Antimicrobial Resistance: The Role of Food Animal Production


Picture1Antimicrobial resistance (AMR) can arise from inappropriate use of antimicrobial medications (AMMs).  In the United States, more than 80% of all AMMs are used in food animal production, including classes of medications that are on the WHO list of critically important AMMs. Prior to 2017, many AMMs for food animal production could be purchased and used without a prescription and for purposes such as “growth promotion,” rather than for treating a documented infection.

In 2012 and 2013, the FDA released Guidance for Industry, which sought to define judicious use of AMMs in food production, as well as to recommend that the animal pharmaceutical industry voluntarily change their labeling of critically important AMMs used in food production. In short, the FDA recommended that certain AMMs should no longer be used without veterinary oversight or solely for “growth promotion.” Using these medications against their labelled purposes would then constitute a violation of the Federal Food, Drug, and Cosmetic Act.

Picture2Despite pushback from industry groups such as the National Pork Producers Council and the National Turkey Federation, which argue that there is no firm science supporting the concept that AMMs in animal production result in AMR in humans, the FDA has shown some early successes of their new guidelines. According to reports published this year, the pharmaceutical industry voluntarily either changed all new drug applications to require veterinary oversight or withdrew    the applications from consideration by January 2017.                     Credit:

However, there is more work to be done. Further guidance from the FDA should tighten controls on the use of AMMs in food production for disease prevention purposes. Currently, use of AMMs for disease prevention can include prophylactic administration of subtherapeutic doses for prolonged periods, dosed imprecisely in feed or water, to entire herds or flocks. Additionally, organizations focused on veterinary medicine and animal care, such as the USDA, should be made part of the Transatlantic Task Force on Antimicrobial Resistance (TATFAR). Finally, improved animal husbandry in food production facilities (decreased crowding, improved sanitation) would lead to less infectious disease.




7 Responses to “Antimicrobial Resistance: The Role of Food Animal Production”

  1. sarahrosenbergjhmi Says:

    Interesting take on AMR coming from inappropriate uses of AMM. Are there any studies that have shown the association between AMR and AMM? It seems that there is a lot of correlation, but temporal research needs to be established to justify causality. I’m curious on how you would model that study, or if people have already done it.
    How severe would the penalties be if someone were to violate the the Federal Food, Drug, and Cosmetic Act and how does the FDA plan on evaluating whether people are abiding by these regulations. And will there be any additional training to veterinarians to look out for specific indicators that would lead to antibiotics being used for “growth promotion?” There are a lot of questions to be asked on this topic, like what proportion of antibiotics purchased are for disease vs growth promotions? If more were for disease, then we should focus on stronger regulations to improve animal husbandry. If there are more cases for growth promotion, then creating barriers for AMM is a good start. Have there been any plans to label AMM treated meats? Or perhaps more thorough inspections of these facilities? What about getting the veterinarian community more involved with abiding by these regulations?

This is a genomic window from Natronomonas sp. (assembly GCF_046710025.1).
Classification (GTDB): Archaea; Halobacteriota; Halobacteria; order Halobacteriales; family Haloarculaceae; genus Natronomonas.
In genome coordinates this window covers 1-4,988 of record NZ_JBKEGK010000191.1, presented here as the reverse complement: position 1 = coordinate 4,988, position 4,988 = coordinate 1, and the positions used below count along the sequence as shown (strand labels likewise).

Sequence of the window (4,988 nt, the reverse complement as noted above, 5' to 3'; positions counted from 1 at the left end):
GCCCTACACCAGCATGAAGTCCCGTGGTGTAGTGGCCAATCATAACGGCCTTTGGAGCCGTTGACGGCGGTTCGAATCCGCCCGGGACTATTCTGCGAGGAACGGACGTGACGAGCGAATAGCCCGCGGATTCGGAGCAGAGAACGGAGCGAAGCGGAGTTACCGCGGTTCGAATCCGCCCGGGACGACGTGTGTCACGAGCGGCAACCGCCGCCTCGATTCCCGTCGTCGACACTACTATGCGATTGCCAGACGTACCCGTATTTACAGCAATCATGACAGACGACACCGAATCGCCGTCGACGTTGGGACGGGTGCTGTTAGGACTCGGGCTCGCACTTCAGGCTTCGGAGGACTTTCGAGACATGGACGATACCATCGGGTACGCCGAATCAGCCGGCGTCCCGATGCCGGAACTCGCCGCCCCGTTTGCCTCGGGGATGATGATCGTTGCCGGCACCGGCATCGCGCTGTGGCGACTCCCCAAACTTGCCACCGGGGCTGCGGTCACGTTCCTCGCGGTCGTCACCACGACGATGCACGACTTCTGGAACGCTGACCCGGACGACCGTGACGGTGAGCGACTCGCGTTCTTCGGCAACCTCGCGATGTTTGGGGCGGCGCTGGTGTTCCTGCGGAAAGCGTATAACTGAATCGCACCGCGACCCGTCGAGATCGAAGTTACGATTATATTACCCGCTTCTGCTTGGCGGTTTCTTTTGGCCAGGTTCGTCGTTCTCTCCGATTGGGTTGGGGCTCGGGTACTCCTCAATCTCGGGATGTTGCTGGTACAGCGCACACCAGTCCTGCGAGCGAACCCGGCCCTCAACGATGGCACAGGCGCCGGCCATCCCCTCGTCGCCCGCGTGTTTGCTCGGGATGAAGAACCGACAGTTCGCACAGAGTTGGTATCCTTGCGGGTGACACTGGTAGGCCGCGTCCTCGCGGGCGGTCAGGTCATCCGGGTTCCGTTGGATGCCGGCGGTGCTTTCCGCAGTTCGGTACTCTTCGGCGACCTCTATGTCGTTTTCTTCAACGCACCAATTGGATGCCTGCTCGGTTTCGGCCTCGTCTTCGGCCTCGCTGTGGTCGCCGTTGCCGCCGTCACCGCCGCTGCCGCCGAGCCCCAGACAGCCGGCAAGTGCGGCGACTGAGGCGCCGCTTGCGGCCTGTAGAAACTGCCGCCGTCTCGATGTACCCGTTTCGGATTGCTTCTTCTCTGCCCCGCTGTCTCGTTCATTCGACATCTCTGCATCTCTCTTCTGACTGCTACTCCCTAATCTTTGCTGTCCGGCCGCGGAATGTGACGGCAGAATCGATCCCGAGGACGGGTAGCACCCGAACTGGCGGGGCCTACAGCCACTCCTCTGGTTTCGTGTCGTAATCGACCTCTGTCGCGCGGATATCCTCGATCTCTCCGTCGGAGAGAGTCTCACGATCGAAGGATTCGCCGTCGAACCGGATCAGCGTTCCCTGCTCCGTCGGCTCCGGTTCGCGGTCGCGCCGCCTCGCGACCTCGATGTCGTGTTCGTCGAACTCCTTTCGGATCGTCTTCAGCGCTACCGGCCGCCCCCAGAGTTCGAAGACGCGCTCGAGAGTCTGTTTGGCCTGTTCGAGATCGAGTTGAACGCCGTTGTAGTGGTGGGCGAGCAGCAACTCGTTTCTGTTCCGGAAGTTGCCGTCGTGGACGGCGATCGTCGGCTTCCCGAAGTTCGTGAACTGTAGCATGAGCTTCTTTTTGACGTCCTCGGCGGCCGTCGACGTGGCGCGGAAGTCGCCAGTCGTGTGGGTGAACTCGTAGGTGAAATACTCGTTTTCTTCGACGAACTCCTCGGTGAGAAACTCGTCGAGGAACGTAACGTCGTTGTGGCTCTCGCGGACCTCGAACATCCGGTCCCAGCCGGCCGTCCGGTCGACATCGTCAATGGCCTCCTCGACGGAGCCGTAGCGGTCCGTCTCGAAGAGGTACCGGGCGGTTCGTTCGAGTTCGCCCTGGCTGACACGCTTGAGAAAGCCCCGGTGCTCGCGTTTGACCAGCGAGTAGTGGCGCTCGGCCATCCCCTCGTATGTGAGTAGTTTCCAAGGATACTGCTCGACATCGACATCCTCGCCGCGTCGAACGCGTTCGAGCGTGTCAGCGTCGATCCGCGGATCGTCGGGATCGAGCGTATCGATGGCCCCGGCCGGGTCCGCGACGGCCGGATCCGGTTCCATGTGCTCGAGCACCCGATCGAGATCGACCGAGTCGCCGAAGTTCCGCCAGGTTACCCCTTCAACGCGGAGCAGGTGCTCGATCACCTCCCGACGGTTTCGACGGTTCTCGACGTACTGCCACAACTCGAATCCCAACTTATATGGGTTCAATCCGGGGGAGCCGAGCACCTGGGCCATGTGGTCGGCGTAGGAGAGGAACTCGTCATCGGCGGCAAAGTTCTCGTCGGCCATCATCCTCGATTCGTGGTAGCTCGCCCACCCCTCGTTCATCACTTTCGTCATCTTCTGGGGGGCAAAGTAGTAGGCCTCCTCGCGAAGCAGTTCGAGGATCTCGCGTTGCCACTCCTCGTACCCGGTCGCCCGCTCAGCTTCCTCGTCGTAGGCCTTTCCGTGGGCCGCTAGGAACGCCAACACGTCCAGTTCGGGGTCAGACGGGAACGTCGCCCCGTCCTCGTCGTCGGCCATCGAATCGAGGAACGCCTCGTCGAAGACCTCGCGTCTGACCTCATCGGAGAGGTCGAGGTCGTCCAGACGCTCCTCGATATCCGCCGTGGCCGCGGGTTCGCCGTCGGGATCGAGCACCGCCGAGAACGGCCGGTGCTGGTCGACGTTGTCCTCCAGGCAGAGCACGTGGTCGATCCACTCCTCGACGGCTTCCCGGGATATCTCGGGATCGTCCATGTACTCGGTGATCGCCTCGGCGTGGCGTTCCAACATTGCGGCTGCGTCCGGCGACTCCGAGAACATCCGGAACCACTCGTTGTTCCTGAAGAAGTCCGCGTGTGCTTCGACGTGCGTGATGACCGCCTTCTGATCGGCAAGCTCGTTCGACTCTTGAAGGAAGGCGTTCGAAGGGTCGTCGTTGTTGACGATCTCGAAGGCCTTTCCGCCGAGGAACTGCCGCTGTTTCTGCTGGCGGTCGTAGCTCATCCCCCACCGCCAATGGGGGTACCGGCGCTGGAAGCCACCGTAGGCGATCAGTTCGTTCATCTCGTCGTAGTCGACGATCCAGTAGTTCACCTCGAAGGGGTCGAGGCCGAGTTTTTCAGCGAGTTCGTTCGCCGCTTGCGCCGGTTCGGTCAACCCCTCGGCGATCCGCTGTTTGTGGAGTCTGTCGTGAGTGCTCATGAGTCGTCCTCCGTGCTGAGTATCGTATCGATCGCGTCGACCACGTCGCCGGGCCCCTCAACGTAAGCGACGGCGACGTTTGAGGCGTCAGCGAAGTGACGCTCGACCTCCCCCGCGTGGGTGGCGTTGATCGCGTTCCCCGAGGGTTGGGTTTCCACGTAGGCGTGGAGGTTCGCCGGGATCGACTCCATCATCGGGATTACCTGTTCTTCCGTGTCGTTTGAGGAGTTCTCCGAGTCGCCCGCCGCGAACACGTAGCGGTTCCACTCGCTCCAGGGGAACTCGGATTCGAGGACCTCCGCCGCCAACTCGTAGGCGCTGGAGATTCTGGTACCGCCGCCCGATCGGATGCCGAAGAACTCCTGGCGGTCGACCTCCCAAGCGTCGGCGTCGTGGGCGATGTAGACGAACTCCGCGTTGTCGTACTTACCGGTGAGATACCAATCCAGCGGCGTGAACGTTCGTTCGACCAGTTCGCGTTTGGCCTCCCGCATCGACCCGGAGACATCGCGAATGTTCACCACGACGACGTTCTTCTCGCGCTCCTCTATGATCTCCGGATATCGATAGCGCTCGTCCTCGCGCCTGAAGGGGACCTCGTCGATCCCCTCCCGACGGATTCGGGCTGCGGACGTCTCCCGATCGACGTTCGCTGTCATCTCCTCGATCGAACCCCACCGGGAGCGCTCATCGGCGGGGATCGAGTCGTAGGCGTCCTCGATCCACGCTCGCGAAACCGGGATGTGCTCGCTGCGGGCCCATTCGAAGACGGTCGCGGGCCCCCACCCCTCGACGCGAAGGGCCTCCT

Overall, great topic. There is definitely a lot that needs to be done.

  2. trailblazingspouse Says:

    Yes, there are numerous studies showing the association between the use of AMMs and AMR ((1) Cantas, et al. A brief multi-disciplinary review on antimicrobial resistance in medicine and its linkage to the global environmental microbiota; Front Microbial 2013; (2) Manges, et al. Food borne origins of E.coli causing extra intestinal illnesses; Clin Infect Dis 2012).

    Furthermore, they have been able show that these resistance genes are able to be transmitted through the food chain into humans by by PCR testing geographically and temporally matched E.coli isolates from humans and chickens and showing identical resistance patterns (Johnson, et al. Antimicrobial drug resistant E.coli from humans and poultry products; Emerging Infectious Diseases 2007). In addition to passing AMR bacteria through the food chain, AMR genes are also passed to humans through contamination of the environment or groundwater with animal feces, as well as through contact with animal or veterinary workers on farms.

    A serious problem with these GFIs is that the FDA has very little surveillance capability. As I stated, the GFI is completely voluntary, though it does seem as though the pharmaceutical companies are willing to comply at this time. The FDA does not have the regulatory ability to actually oversee farm conditions.

    Your question regarding what proportion of antibiotics purchased are for disease vs. growth promotion is a good one. Unfortunately, the numbers presented by the various stakeholders varied. According to industry sources, only 13% are used for growth promotion purposes. However, I just want to make sure that it is clear that these GFIs are not just to stop the use of AMMs for growth promotion. They are also designed to prevent over-the-counter use of antimicrobials in food production.

    I agree that veterinarians have not taken much of a lead on this topic. The veterinary groups, such as the AVMA, all have position statements that are very positive on the judicious use of antimicrobials, but they did not jump in as aggressive proponents of the issue at an early date. The veterinarian community, however, is careful to abide by any and all laws as failure would lead to loss of their licenses to practice.

    As far as your questions regarding meat labeling and meat processing facilities, as I not sure. Animal production and meat processing, believe it or not, are two different fields with completely different regulatory agencies. I agree they are great questions, but they would require their own blog post! Briefly, though, I can say that I suspect that a driving force for pharmaceutical companies and food production facilities to agree to limit their use of AMMs is because consumers are becoming wary of antibiotics in their food.

  3. desormeaux1 Says:

    The topic of AMM use in food animal production is very relevant today as it has been shown to lead to antibiotic resistance. I agree with you that the FDA should push to enforce regulations on the inappropriate use of antibiotics because AMR is becoming a major public health threat with significant economic consequences: in North America $21-35 billion/year are spent on AMR (1).